Are you addicted to busyness?

Research shows that we are not obliged to be any busier than we used to be. We choose to be. How?

David Rigby
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How often do you speak to someone and ask how they are, and they reply “busy”? If you ask a man for more details, he will typically talk about his workload, but ask a woman and she is busy with life. Busyness is a status symbol, a competition: I have more emails, Facebook friends, classes than you, so I am better than you.

We have stopped judging anything by what results we get, but by how long it takes - the longer the better. We are just busy doing stuff, and we do not even remember what we did, just onto the next thing. The Zeigarnik effect says we remember uncompleted or interrupted tasks and forget completed ones. Time-management to-do lists do not help - it is one more task to maintain it, one more thing to add to the list of things that will never get done.


Research shows that we are not obliged to be any busier than we used to be. We choose to be. How?

• By not just ‘being somewhere,’ but feeling we have to take selfies and post to the world to justify our existence.
• By feeling we have to utilize every minute.
• By checking emails five minutes before a meeting, wrecking your concentration.
• By multitasking. Every time we do so, each task takes 40 percent longer than it would if undertaken one at a time.
• By being constantly on social media.
• By feeling the need to know or see all the latest movies and TV series, and read the latest books.
• By not delegating: “Only I can do this task to my exacting standards.” Despite all those ‘time-saving’ household gadgets, research shows that it takes just as long to clean the house as it used to when only a mop and broom were available. Why? Because nowadays floors have to be clean enough to perform an operation on - in the old days that was not possible.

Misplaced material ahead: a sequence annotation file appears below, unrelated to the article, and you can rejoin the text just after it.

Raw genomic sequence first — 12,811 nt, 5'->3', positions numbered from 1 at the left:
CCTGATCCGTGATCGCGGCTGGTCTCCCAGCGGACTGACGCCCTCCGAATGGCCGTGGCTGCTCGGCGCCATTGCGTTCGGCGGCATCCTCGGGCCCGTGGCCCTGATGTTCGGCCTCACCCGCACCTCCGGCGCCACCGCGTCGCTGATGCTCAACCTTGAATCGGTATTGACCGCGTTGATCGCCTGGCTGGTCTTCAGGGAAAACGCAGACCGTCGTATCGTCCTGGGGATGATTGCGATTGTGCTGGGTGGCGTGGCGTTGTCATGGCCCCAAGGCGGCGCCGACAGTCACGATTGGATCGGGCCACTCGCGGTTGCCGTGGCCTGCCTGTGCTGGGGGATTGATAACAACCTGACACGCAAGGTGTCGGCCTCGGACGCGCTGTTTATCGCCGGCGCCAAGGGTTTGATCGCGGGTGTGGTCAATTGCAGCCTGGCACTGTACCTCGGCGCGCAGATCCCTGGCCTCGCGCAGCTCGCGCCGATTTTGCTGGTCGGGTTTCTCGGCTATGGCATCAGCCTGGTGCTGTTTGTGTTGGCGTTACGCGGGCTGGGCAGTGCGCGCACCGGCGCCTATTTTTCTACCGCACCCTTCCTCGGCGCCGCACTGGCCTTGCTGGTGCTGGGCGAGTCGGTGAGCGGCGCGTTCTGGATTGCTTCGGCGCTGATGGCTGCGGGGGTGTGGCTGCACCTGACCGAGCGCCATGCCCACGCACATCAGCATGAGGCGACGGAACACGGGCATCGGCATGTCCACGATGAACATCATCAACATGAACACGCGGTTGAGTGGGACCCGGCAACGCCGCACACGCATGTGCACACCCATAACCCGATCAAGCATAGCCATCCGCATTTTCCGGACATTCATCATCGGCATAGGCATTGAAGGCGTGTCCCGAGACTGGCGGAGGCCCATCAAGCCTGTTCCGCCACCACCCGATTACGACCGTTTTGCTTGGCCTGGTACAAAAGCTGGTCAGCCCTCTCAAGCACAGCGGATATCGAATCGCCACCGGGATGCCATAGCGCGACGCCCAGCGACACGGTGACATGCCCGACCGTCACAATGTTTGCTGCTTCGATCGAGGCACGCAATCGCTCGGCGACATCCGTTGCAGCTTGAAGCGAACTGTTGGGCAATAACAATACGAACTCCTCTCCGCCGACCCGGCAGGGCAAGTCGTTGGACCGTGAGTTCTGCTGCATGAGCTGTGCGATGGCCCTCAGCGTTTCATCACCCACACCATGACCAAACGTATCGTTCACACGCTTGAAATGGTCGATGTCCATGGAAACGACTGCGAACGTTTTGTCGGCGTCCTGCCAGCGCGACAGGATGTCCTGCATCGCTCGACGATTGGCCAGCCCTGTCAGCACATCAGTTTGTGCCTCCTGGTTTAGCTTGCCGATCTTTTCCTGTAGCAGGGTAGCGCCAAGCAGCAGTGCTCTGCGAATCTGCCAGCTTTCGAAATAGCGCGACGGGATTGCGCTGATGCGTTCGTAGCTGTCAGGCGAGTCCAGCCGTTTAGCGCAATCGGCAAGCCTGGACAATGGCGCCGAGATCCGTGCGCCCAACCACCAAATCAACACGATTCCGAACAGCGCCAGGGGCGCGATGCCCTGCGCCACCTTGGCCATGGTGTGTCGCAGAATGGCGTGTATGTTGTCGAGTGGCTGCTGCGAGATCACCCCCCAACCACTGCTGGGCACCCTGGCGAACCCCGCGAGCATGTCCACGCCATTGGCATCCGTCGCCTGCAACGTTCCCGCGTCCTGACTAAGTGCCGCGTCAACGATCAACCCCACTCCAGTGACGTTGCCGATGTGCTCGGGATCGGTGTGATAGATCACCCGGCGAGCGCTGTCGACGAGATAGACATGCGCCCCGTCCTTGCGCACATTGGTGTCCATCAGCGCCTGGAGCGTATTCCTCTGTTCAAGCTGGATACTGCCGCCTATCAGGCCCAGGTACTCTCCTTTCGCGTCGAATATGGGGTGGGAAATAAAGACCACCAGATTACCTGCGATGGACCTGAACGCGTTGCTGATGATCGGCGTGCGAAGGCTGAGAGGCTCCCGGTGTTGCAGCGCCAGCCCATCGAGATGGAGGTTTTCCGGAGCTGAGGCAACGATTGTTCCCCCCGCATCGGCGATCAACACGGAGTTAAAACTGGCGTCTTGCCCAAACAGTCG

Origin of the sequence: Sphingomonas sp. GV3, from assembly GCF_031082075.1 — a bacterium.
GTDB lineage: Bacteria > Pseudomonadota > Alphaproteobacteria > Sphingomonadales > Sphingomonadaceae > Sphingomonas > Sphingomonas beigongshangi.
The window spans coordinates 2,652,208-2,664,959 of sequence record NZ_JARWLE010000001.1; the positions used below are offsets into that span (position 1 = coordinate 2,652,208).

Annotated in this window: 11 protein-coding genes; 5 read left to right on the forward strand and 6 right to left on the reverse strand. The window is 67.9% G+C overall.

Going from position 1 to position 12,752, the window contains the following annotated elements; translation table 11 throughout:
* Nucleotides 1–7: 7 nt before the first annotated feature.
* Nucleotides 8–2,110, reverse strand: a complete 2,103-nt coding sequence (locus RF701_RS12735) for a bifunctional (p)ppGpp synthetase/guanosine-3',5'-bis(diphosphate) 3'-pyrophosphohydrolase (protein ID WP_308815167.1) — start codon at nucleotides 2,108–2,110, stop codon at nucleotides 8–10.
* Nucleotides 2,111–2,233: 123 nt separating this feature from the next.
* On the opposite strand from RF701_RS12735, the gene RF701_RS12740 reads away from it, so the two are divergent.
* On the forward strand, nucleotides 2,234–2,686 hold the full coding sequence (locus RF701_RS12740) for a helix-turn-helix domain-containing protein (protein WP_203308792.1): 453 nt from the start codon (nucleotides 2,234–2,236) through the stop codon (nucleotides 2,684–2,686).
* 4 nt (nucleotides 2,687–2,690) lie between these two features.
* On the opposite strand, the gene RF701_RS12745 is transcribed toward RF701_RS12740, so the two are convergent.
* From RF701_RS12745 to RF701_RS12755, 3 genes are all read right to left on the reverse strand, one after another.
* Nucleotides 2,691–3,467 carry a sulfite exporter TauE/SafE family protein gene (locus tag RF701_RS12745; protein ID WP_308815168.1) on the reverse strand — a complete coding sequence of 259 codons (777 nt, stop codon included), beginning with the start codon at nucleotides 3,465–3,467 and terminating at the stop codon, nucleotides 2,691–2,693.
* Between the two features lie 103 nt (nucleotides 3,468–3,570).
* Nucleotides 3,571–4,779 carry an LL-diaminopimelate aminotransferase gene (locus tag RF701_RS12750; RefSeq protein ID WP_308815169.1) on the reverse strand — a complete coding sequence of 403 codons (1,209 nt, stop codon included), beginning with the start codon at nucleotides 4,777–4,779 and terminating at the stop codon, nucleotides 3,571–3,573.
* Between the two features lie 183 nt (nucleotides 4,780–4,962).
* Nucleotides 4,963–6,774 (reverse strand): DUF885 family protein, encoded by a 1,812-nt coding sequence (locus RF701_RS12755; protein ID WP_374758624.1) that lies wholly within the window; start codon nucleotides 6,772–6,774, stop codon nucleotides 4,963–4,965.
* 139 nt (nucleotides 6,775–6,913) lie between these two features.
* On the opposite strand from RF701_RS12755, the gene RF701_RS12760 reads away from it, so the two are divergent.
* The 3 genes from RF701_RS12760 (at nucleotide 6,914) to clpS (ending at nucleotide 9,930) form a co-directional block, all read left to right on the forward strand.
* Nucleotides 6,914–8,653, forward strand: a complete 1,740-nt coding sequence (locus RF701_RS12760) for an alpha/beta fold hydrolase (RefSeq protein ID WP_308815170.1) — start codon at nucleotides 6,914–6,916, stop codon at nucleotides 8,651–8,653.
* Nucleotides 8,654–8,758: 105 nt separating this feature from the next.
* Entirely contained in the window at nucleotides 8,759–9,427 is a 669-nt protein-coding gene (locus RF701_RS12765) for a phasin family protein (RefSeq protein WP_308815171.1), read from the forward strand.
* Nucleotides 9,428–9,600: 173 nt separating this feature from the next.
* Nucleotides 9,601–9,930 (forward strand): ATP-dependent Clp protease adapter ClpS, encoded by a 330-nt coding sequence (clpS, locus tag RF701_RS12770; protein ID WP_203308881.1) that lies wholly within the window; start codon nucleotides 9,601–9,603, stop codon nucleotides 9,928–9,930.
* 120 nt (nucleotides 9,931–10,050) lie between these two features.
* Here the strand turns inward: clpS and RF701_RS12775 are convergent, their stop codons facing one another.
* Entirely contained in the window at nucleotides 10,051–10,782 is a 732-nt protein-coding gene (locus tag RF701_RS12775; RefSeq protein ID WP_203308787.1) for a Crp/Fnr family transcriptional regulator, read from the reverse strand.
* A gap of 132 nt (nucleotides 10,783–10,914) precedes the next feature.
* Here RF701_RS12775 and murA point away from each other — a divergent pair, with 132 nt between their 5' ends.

A child’s brain develops better if they have time to get bored and maybe decide for themselves how to pass their time. Often, parents exhaust themselves cramming the child’s brain with ballet, piano, football, karate and other classes, when they just need space for themselves. Both parents and child would be better off with ‘me’ time. Most people spend ‘me’ time doing stuff, rather than reviewing their situation and developing a coping strategy.
People also spend an ever-increasing time at work: ‘presenteeism.’ People think that if they are present in the office and seem to be busy all the time, the boss will notice and promote them. They fail to realize that the boss thinks: “If it takes him so long to do the tasks he already has, how can I give him more to do? So I can’t promote him.” Hence the boss has more and more work because he cannot delegate.

Some people really are busy, juggling two or three low-paid jobs and trying to raise a family as a single parent. However, most people choose, indeed find ways, to be busy. They could choose not to. Thinking and reviewing helps you become the person you could be. Some do not think at all - they just go through the motions. Busyness is the antidote to self-knowledge, so figure out what you want to be good at and forget the rest.

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